Dining Programs Go In A New Direction
Food continues to play a large part in marketing differentiation as prospective residents shop today’s Continuing Care Retirement Communities and Life Plan Communities, and corporate executive chefs are raising the bar as competition gets ratcheted up.
“Most of our residents are going out to eat on their own. We’re competing with the best restaurants in town, and our residents expect that kind of quality in our dining rooms now,” said David Stolzfus, corporate executive chef for Lifestyles by Unidine and Presby’s Inspired Life.
“We’re offering global flavors. Plates have gotten a little smaller, more focused, healthier,” he added. “Everything’s farm-to-table, sustainable. We’re connected to farmers religiously. We have to be good stewards of our planet, and we’re finding more people moving into our communities care about that. Both the silent generation and the boomers like to be educated. Our job is to help educate people. We’re also helping them relive great memories from trips they’ve taken.”
Stolzfus’ Culinary Institute of America education and previous stints as executive chef at Hilton Inn at Penn, Radley Run Country Club and Café Madeleine in Christian Head, St. Croix, pairs well with the 17-year track record of Sarah Jolles, Presby’s Inspired Life executive director of sales and marketing.
She’s seen a lot of trends change and says a large part of her job is understanding what’s going on out in the world of dining, travel, leisure and looking at how to compete. That means not thinking about it in terms of senior living, but what kind of dining are people enjoying these days, and what kind of dining do people not want—not just in styles of food but in terms of plans.
Rydal Park—a Life Plan Community in Jenkintown just outside Philadelphia, the 20-acre flagship property of Presby’s Inspired Life— currently has construction underway for its $75 million Rydal Waters upscale cottage home expansion with clubhouse. Future residents are expected to be in their late 60s, early 70s. Already several years ago, focus groups representing that age group made it clear: “Absolutely no dining plans. If I come to your place, your food better be good, better be fresh.”
The new Rydal Waters will not have dining plans. Rydal Park residents currently have multiple dining options and multiple plans that can be purchased or not. Dining plan points can also be used toward cocktails, take out and guest dining.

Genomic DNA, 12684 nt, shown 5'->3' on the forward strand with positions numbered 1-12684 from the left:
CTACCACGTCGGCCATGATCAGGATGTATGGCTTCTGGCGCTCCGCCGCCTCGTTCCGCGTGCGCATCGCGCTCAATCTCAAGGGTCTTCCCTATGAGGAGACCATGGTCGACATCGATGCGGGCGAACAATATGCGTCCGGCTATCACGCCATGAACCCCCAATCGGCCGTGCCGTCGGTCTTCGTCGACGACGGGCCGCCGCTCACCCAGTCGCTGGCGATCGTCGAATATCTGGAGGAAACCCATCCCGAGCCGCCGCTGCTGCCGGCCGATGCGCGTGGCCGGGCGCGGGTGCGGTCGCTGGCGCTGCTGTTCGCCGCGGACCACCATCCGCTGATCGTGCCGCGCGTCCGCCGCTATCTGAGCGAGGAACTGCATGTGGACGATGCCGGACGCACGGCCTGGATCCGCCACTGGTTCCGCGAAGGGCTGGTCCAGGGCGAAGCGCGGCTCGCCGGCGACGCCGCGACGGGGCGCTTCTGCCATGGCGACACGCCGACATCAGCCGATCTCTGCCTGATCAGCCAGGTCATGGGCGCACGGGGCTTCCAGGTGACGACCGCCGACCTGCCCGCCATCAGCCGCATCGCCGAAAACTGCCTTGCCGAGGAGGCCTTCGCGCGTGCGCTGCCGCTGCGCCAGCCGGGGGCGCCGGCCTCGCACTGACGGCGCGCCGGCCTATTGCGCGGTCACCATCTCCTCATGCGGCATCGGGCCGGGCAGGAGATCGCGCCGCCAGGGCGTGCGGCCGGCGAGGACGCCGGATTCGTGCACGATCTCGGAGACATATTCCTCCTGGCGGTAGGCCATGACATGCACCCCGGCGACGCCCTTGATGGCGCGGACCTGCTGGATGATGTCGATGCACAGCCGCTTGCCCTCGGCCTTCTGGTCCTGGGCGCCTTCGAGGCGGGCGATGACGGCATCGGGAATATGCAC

“Everything you say in sales matters,” Jolles said. “We’re trying to help people engage experientially and see the community isn’t what maybe they think it is. Today it’s Life Plan. No care, no presumption that residents are retired. The people who are looking at senior living communities now are looking to put a plan in place for the future and live in a maintenance-free environment and that’s pretty much it. Everything else is gravy. There’s more care when people need it, but most don’t want to talk about it.
“A lot of our residents are still working. They’re on second or third encore careers,” she added. “They volunteer in the greater community. It’s not that old-fashioned ‘go there and stay there.’ These are people who travel extensively. If prospective residents ask where everyone is when they visit, we say, ‘They’re out and about, like you are.’ They’ve changed their address but not who they are. The increased focus on wellness relates back to what people eat, even in restaurants. We’ve been seeing that. People care what they put in their bodies no matter what age.”
Stolzfus wants people to think like they’re coming to live at a resort. He’s big on sampling to introduce new foods but also stay out in front of residents. For example, quinoa almost 10 years ago and more recently, The Impossible Burger—not a vegetable-based burger for vegetarians but a vegetable-based burger for meat lovers.
“Presby’s has always been good about being on the cutting edge of what’s right and what’s good,” he said. “Sometimes people may be afraid to try a dish but are open to trying small bites, a sampling in the middle of the afternoon. We try to pair with the dietitian for marketing; explain the benefits of why we’re serving. A lot is the relationship we have with residents. They trust the chef.”
Jolles appreciates that Presby’s chefs coming from a 4-Diamond resort or a new dining director from William Penn Inn bring with them that kind of expertise and foresight of what’s on trend.
“We’re trying to project Life Plan communities as hospitality organizations with a healthcare component, rather than healthcare with a nice apartment,” she concluded.